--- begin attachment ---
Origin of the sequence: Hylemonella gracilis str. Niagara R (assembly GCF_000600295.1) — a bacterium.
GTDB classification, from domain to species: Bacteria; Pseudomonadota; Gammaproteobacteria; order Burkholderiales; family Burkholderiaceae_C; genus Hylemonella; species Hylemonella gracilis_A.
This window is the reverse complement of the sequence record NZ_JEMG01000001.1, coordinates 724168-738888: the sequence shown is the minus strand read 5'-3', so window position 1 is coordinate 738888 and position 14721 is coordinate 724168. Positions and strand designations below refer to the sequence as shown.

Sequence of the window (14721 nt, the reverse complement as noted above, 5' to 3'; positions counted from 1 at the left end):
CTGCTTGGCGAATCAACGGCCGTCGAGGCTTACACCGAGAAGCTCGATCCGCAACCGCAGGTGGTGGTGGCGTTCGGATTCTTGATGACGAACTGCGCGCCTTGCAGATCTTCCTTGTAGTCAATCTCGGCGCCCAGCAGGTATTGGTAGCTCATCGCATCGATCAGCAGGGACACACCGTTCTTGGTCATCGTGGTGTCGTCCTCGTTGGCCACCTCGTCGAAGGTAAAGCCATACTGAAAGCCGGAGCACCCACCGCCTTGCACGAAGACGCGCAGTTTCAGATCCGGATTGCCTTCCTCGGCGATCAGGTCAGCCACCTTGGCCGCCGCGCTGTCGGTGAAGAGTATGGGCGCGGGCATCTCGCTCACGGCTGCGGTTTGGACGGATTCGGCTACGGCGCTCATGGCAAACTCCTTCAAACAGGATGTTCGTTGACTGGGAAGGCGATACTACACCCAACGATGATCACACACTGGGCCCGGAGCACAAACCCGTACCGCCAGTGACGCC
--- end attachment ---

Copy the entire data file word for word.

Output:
Origin of the sequence: Hylemonella gracilis str. Niagara R (assembly GCF_000600295.1) — a bacterium.
GTDB classification, from domain to species: Bacteria; Pseudomonadota; Gammaproteobacteria; order Burkholderiales; family Burkholderiaceae_C; genus Hylemonella; species Hylemonella gracilis_A.
This window is the reverse complement of the sequence record NZ_JEMG01000001.1, coordinates 724168-738888: the sequence shown is the minus strand read 5'-3', so window position 1 is coordinate 738888 and position 14721 is coordinate 724168. Positions and strand designations below refer to the sequence as shown.

Sequence of the window (14721 nt, the reverse complement as noted above, 5' to 3'; positions counted from 1 at the left end):
CTGCTTGGCGAATCAACGGCCGTCGAGGCTTACACCGAGAAGCTCGATCCGCAACCGCAGGTGGTGGTGGCGTTCGGATTCTTGATGACGAACTGCGCGCCTTGCAGATCTTCCTTGTAGTCAATCTCGGCGCCCAGCAGGTATTGGTAGCTCATCGCATCGATCAGCAGGGACACACCGTTCTTGGTCATCGTGGTGTCGTCCTCGTTGGCCACCTCGTCGAAGGTAAAGCCATACTGAAAGCCGGAGCACCCACCGCCTTGCACGAAGACGCGCAGTTTCAGATCCGGATTGCCTTCCTCGGCGATCAGGTCAGCCACCTTGGCCGCCGCGCTGTCGGTGAAGAGTATGGGCGCGGGCATCTCGCTCACGGCTGCGGTTTGGACGGATTCGGCTACGGCGCTCATGGCAAACTCCTTCAAACAGGATGTTCGTTGACTGGGAAGGCGATACTACACCCAACGATGATCACACACTGGGCCCGGAGCACAAACCCGTACCGCCAGTGACGCC